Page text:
Max Planck Summer Academy for Legal History
The Max Planck Summer Academy for Legal History introduces doctoral students to methodologies, research approaches and practical scientific tools beyond those that prevail in their own countries. It is intended to develop graduate students' abilities to transfer legal terminologies and theories across linguistic and cultural contexts, thus providing a basis to build and consolidate international research networks.
The Summer Academy addresses a selected group of highly motivated early-stage researchers, usually PhD candidates, working on a research project with an interest in the basic research of historical formation and transformations of law and other normative orders.
The presentations and workshops held by members of the MPIeR research staff as well as guest researchers are meant to offer insights into the methodological concepts, research perspectives and scientific practices of the various areas of legal history. Moreover, the roughly 20 invited participants have not only the opportunity to present their own projects within the context of the overarching research topic, but also further develop their research over the course of the 14 day event.
Researchers and fellows of the Institute alongside invited guest speakers give introductions to the manifold facets, sources, theoretical foundations, research perspectives and methodologies of the different subfields of Legal History.
- Antiquity and Roman Law
- Ius Commune and Canon Law
- History of Private Law
- History of Common Law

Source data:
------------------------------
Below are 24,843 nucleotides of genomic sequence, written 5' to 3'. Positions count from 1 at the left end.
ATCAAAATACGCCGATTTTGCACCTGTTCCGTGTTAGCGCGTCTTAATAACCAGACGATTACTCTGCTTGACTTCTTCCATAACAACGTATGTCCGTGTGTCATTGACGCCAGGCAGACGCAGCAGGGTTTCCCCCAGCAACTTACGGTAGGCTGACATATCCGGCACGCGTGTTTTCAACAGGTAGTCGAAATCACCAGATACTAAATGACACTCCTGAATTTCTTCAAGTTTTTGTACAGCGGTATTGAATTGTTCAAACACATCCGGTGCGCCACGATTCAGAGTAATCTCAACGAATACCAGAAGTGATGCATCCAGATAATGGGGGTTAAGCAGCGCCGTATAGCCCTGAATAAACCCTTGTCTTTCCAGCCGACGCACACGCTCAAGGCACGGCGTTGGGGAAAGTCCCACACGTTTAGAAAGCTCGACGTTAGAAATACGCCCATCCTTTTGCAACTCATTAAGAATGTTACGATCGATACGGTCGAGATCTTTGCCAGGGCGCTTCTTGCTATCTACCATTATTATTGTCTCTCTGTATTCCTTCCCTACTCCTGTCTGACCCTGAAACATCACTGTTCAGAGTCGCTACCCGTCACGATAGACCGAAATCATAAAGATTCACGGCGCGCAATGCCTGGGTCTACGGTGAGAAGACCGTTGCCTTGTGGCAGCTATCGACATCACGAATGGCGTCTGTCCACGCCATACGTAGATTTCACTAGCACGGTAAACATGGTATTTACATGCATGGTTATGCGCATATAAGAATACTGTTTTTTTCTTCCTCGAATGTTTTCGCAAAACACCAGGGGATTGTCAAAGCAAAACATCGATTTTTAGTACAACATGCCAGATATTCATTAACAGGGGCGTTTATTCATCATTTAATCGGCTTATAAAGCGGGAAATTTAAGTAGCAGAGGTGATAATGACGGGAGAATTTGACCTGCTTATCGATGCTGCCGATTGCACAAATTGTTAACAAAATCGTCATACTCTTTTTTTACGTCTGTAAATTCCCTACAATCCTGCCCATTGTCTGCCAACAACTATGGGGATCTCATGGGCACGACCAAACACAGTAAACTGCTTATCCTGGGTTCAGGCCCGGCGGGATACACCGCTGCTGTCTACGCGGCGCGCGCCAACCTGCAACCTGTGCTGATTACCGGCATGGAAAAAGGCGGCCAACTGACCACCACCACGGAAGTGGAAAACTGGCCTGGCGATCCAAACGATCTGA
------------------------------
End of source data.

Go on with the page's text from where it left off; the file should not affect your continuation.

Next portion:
- History of Criminal Law
- Constitutional History
- Contemporary Legal History
- History of International Law
- History of European Union Law
- Legal history in a global perspective
As a summer academy should not consist of academic activities only, a variety of extra-curricular activities, such as visits to nearby historical sites and several get-togethers in the evenings are offered.
This year’s theme : The World and the Village. The Global and the Local in Legal History
As an academic discipline, legal history emerged both in Europe and several other world regions in the 19th and early 20th centuries: the age of the nation-state. Research in legal history that focuses on local and regional contexts—Europe, for example—is a largely product of this heritage.
Global history, historiographic reflection and new methods in the humanities have helped to bring the complexity of local, national, regional and global relationships into the purview of legal history. Moreover, the increasing importance of supranational and transnational law make it all the more urgent from the perspective of legal studies to consider the relation between world and village.
Applicants to the 2018 Summer Academy are encouraged to present research projects that give special consideration to the connection between local and global legal discourses.